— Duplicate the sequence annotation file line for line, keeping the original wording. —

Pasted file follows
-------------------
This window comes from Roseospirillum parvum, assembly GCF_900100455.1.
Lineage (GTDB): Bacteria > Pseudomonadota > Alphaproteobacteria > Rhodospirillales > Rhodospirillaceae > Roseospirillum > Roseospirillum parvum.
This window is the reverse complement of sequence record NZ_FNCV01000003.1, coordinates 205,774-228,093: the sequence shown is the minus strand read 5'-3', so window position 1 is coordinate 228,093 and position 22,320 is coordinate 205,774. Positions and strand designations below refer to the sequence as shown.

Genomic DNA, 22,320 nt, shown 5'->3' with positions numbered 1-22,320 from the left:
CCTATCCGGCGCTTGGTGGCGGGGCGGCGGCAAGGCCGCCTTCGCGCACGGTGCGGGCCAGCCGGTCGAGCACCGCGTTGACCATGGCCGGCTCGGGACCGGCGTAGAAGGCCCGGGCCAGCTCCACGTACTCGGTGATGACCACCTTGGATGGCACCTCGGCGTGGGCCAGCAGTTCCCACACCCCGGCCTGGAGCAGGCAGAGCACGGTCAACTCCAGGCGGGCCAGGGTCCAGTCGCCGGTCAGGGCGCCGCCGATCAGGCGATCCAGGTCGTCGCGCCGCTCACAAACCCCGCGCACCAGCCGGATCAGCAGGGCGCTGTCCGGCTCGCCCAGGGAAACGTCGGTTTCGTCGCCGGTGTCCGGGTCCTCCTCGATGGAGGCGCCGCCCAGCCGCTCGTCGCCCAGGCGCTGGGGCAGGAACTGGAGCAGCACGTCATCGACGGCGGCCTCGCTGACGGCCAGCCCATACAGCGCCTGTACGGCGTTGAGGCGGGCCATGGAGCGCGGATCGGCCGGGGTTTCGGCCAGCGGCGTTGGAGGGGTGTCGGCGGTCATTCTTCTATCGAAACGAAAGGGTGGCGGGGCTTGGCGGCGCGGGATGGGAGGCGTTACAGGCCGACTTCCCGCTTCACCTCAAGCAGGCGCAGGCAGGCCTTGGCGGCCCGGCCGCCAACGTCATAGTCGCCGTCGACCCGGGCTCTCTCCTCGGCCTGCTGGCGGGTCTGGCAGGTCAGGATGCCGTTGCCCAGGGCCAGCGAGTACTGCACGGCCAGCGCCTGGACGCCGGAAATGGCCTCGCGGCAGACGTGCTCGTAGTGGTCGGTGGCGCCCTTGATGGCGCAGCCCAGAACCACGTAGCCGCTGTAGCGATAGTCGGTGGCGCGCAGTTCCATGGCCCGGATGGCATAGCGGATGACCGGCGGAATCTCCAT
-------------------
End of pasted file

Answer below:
This window comes from Roseospirillum parvum, assembly GCF_900100455.1.
Lineage (GTDB): Bacteria > Pseudomonadota > Alphaproteobacteria > Rhodospirillales > Rhodospirillaceae > Roseospirillum > Roseospirillum parvum.
This window is the reverse complement of sequence record NZ_FNCV01000003.1, coordinates 205,774-228,093: the sequence shown is the minus strand read 5'-3', so window position 1 is coordinate 228,093 and position 22,320 is coordinate 205,774. Positions and strand designations below refer to the sequence as shown.

Genomic DNA, 22,320 nt, shown 5'->3' with positions numbered 1-22,320 from the left:
CCTATCCGGCGCTTGGTGGCGGGGCGGCGGCAAGGCCGCCTTCGCGCACGGTGCGGGCCAGCCGGTCGAGCACCGCGTTGACCATGGCCGGCTCGGGACCGGCGTAGAAGGCCCGGGCCAGCTCCACGTACTCGGTGATGACCACCTTGGATGGCACCTCGGCGTGGGCCAGCAGTTCCCACACCCCGGCCTGGAGCAGGCAGAGCACGGTCAACTCCAGGCGGGCCAGGGTCCAGTCGCCGGTCAGGGCGCCGCCGATCAGGCGATCCAGGTCGTCGCGCCGCTCACAAACCCCGCGCACCAGCCGGATCAGCAGGGCGCTGTCCGGCTCGCCCAGGGAAACGTCGGTTTCGTCGCCGGTGTCCGGGTCCTCCTCGATGGAGGCGCCGCCCAGCCGCTCGTCGCCCAGGCGCTGGGGCAGGAACTGGAGCAGCACGTCATCGACGGCGGCCTCGCTGACGGCCAGCCCATACAGCGCCTGTACGGCGTTGAGGCGGGCCATGGAGCGCGGATCGGCCGGGGTTTCGGCCAGCGGCGTTGGAGGGGTGTCGGCGGTCATTCTTCTATCGAAACGAAAGGGTGGCGGGGCTTGGCGGCGCGGGATGGGAGGCGTTACAGGCCGACTTCCCGCTTCACCTCAAGCAGGCGCAGGCAGGCCTTGGCGGCCCGGCCGCCAACGTCATAGTCGCCGTCGACCCGGGCTCTCTCCTCGGCCTGCTGGCGGGTCTGGCAGGTCAGGATGCCGTTGCCCAGGGCCAGCGAGTACTGCACGGCCAGCGCCTGGACGCCGGAAATGGCCTCGCGGCAGACGTGCTCGTAGTGGTCGGTGGCGCCCTTGATGGCGCAGCCCAGAACCACGTAGCCGCTGTAGCGATAGTCGGTGGCGCGCAGTTCCATGGCCCGGATGGCATAGCGGATGACCGGCGGAATCTCCAT